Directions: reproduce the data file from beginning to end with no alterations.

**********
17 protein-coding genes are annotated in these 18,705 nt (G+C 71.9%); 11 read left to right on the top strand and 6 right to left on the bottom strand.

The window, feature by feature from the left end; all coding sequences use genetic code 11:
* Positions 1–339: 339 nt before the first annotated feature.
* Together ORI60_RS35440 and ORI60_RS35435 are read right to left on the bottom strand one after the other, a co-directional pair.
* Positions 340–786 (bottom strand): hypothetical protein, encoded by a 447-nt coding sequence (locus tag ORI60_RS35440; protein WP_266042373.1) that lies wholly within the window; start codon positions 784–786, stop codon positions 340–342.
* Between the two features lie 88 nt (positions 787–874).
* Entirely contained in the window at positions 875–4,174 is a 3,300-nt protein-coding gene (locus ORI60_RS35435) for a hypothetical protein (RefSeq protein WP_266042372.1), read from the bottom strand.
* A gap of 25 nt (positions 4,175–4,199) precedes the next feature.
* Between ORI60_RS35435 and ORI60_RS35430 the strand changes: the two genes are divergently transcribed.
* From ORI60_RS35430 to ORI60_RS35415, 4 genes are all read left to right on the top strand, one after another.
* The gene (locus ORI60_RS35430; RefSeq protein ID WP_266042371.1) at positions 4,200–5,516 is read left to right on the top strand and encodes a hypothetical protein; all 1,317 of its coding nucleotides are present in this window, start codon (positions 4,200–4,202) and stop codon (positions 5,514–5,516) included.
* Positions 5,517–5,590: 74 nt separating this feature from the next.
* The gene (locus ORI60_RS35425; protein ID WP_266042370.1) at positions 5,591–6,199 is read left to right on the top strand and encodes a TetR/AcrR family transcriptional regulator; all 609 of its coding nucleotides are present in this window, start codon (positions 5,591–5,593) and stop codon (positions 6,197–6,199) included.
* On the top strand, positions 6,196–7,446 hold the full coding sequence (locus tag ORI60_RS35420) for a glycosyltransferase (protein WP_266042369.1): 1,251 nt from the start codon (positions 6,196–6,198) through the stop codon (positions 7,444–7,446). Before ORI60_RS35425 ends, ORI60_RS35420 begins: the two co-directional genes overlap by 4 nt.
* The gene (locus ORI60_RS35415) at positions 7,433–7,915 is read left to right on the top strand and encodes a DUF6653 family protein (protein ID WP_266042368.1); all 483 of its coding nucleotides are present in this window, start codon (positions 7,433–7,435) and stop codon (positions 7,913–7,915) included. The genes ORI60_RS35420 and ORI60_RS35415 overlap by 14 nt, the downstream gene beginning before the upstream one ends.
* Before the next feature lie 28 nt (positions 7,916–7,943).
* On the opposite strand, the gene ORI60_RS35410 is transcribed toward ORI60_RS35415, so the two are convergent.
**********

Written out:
17 protein-coding genes are annotated in these 18,705 nt (G+C 71.9%); 11 read left to right on the top strand and 6 right to left on the bottom strand.

The window, feature by feature from the left end; all coding sequences use genetic code 11:
* Positions 1–339: 339 nt before the first annotated feature.
* Together ORI60_RS35440 and ORI60_RS35435 are read right to left on the bottom strand one after the other, a co-directional pair.
* Positions 340–786 (bottom strand): hypothetical protein, encoded by a 447-nt coding sequence (locus tag ORI60_RS35440; protein WP_266042373.1) that lies wholly within the window; start codon positions 784–786, stop codon positions 340–342.
* Between the two features lie 88 nt (positions 787–874).
* Entirely contained in the window at positions 875–4,174 is a 3,300-nt protein-coding gene (locus ORI60_RS35435) for a hypothetical protein (RefSeq protein WP_266042372.1), read from the bottom strand.
* A gap of 25 nt (positions 4,175–4,199) precedes the next feature.
* Between ORI60_RS35435 and ORI60_RS35430 the strand changes: the two genes are divergently transcribed.
* From ORI60_RS35430 to ORI60_RS35415, 4 genes are all read left to right on the top strand, one after another.
* The gene (locus ORI60_RS35430; RefSeq protein ID WP_266042371.1) at positions 4,200–5,516 is read left to right on the top strand and encodes a hypothetical protein; all 1,317 of its coding nucleotides are present in this window, start codon (positions 4,200–4,202) and stop codon (positions 5,514–5,516) included.
* Positions 5,517–5,590: 74 nt separating this feature from the next.
* The gene (locus ORI60_RS35425; protein ID WP_266042370.1) at positions 5,591–6,199 is read left to right on the top strand and encodes a TetR/AcrR family transcriptional regulator; all 609 of its coding nucleotides are present in this window, start codon (positions 5,591–5,593) and stop codon (positions 6,197–6,199) included.
* On the top strand, positions 6,196–7,446 hold the full coding sequence (locus tag ORI60_RS35420) for a glycosyltransferase (protein WP_266042369.1): 1,251 nt from the start codon (positions 6,196–6,198) through the stop codon (positions 7,444–7,446). Before ORI60_RS35425 ends, ORI60_RS35420 begins: the two co-directional genes overlap by 4 nt.
* The gene (locus ORI60_RS35415) at positions 7,433–7,915 is read left to right on the top strand and encodes a DUF6653 family protein (protein ID WP_266042368.1); all 483 of its coding nucleotides are present in this window, start codon (positions 7,433–7,435) and stop codon (positions 7,913–7,915) included. The genes ORI60_RS35420 and ORI60_RS35415 overlap by 14 nt, the downstream gene beginning before the upstream one ends.
* Before the next feature lie 28 nt (positions 7,916–7,943).
* On the opposite strand, the gene ORI60_RS35410 is transcribed toward ORI60_RS35415, so the two are convergent.